Ludovic Patey and Keita Yokoyama’s result on Ramsey’s theorem for pairs and two colors (2016) - arguably the most important advance in logic of the last twenty years.

Posted by: Byrana on February 20, 2020 8:49 PM | Permalink | Reply to this

### Re: What’s the Most Exciting New Mathematics?

Neat! Can you say something about why this is so important that goes beyond what’s in this article?

If I learned about it and wrote about it, I’d feel the need to write something that’s different (and better) than this article in some way. One way would be to dig deeper.

Posted by: John Baez on February 21, 2020 12:04 AM | Permalink | Reply to this

### Re: What’s the Most Exciting New Mathematics?

MIP* = RE is a very exciting result from the bleeding edge complexity theory.

Posted by: Riley on February 20, 2020 9:03 PM | Permalink | Reply to this

### Re: What’s the Most Exciting New Mathematics?

Yes! Anyone curious about that can get some gossip here:

• Scott Aaronson, MIP* = RE, Shtetl-Optimized, January 16, 2020.

By the way: the paper on MIP* = RE cites someone who visits the $n$Café, namely Tobias Fritz, for having helped establish the connection to Connes’ embedding conjecture.

I don’t really understand this stuff, but I could learn it….

Posted by: John Baez on February 21, 2020 1:49 AM | Permalink | Reply to this

### Re: What’s the Most Exciting New Mathematics?

I’d be excited for you to understand MIP*=RE at a blogging-about-it level. I think there’s good potential for getting a lot of idea compression from the categorical point of view. Their proof leverages a family of functors from certain categories of 2-player nonlocal games to certain categories of c* algebras. It’s not clear that anyone has written down the definition of the source category. I think if one did, then one could interpret large parts of the machinery in the MIP=RE paper as limits of appropriate diagrams. Then pass the constructions through the functor and have it look purely c-algebraic.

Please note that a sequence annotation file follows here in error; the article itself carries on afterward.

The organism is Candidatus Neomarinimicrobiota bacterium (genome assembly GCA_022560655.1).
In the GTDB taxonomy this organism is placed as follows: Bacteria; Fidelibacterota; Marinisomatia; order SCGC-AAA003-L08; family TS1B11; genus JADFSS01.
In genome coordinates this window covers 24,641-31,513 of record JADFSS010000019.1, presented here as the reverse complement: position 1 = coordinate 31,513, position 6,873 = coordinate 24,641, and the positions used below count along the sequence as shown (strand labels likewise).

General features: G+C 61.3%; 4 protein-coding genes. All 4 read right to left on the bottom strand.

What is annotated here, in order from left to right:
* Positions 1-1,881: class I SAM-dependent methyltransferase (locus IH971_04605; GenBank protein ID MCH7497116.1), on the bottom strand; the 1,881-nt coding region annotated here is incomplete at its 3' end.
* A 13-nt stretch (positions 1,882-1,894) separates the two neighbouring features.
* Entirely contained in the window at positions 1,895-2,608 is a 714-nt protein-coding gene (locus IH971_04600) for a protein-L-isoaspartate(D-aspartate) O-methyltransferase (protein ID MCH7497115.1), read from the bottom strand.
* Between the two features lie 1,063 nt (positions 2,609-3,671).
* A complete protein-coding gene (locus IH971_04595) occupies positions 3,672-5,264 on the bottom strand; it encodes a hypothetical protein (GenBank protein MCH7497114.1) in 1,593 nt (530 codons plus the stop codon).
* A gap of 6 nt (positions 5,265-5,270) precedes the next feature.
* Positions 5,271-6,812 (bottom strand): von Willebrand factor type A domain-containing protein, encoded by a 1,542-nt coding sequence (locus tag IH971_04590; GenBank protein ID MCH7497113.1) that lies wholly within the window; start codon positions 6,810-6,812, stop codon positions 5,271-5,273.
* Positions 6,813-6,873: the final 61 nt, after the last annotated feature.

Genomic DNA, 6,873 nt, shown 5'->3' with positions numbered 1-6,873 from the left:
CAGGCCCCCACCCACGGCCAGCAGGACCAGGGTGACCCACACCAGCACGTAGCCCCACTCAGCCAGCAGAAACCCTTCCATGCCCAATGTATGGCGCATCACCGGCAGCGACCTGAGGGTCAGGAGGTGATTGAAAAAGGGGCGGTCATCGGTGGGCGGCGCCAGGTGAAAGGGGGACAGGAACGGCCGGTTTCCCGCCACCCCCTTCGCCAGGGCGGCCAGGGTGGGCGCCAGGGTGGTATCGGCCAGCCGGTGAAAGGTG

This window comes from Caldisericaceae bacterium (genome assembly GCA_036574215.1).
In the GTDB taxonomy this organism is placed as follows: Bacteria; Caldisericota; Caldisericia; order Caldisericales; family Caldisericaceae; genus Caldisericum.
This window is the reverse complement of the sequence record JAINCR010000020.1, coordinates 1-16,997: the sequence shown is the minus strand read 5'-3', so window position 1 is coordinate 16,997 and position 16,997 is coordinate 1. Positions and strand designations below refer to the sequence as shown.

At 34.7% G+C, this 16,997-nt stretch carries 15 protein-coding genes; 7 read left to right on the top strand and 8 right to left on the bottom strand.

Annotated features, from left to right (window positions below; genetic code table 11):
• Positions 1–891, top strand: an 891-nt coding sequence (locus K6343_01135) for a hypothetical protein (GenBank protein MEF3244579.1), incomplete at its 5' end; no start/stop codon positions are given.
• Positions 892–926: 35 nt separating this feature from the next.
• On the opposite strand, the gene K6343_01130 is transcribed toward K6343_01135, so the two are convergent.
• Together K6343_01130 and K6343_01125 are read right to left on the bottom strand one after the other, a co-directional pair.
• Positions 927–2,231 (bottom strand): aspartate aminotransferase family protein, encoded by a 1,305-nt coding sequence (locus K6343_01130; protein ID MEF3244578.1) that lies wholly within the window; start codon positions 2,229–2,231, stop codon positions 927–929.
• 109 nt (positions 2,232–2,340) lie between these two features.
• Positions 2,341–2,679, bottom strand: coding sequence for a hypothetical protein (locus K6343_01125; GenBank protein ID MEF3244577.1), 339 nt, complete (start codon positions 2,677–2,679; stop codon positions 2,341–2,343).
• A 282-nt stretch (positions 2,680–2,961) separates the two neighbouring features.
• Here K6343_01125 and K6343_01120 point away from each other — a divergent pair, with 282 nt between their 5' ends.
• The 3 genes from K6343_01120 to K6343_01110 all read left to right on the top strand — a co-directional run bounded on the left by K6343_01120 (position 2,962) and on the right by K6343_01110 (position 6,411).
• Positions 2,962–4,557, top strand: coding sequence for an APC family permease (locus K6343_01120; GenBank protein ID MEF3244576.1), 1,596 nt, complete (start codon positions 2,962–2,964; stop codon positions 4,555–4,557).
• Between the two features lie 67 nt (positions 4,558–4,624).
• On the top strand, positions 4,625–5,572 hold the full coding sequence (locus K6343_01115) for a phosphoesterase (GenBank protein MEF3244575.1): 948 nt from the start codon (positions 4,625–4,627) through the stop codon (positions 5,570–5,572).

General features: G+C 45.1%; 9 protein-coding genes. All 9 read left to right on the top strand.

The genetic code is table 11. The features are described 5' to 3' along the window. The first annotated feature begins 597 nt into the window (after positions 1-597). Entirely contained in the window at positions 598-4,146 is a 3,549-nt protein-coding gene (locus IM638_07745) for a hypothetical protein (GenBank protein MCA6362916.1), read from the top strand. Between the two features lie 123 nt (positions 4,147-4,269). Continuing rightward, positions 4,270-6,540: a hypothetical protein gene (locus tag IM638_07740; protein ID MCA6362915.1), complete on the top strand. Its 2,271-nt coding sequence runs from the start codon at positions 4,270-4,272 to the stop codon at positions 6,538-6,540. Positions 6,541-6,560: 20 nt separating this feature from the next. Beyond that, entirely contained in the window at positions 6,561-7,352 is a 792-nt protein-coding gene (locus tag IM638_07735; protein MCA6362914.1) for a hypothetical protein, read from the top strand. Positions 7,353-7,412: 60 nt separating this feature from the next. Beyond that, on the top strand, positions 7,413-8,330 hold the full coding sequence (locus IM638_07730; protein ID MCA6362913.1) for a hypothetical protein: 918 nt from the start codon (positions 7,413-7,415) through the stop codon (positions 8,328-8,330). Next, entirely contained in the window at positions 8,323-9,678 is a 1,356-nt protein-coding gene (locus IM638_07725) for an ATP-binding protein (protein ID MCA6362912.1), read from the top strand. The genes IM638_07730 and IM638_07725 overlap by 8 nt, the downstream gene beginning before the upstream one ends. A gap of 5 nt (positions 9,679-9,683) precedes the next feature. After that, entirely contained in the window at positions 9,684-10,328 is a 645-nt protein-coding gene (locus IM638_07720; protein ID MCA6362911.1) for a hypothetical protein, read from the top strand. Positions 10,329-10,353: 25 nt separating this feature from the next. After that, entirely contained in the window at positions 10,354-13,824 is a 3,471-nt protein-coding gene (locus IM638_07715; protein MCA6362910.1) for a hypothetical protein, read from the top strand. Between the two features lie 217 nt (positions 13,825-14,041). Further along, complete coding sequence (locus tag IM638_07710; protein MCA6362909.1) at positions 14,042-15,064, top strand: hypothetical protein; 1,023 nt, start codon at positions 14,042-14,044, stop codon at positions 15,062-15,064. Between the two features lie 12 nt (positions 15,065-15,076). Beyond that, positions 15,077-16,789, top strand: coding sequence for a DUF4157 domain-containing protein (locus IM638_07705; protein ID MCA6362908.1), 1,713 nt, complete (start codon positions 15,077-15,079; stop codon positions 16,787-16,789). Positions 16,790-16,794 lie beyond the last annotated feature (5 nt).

One branch of this research program was proving “parallel self testing” results, which should be seen as constructing products in the category of games. The “introspection game” from Anand and John’s first breakthrough NEEXP \subset MIP* is I think an exponential object in the same category.

Posted by: Jalex Stark on March 2, 2020 8:42 PM | Permalink | Reply to this

### Re: What’s the Most Exciting New Mathematics?

Topological Data Analysis. It is quite recent and it is an amazing example of connection beetwen pure and very applied math, from bacteria classification to remote sensing.

Posted by: Roberto on February 20, 2020 11:48 PM | Permalink | Reply to this

### Re: What’s the Most Exciting New Mathematics?

I know a bit about topological data analysis and persistent homology. Is there a theorem in this subject, or an application of this method, that you find particularly surprising?

Posted by: John Baez on February 20, 2020 11:59 PM | Permalink | Reply to this

If you are looking for a general direction of research, I’d say the attempts to use algebraic geometry for computational complexity theory (falls under the umbrella named ‘geometric complexity theory’) are all very interesting.

Posted by: Some guy on February 21, 2020 2:01 PM | Permalink | Reply to this

### Re:

Thanks. Is there some particularly exciting result in this area that I could focus on?

Posted by: John Baez on February 21, 2020 11:38 PM | Permalink | Reply to this

### Re: What’s the Most Exciting New Mathematics?

I have two general suggestions, and a bunch of suggested results in set theory.

The general suggestions: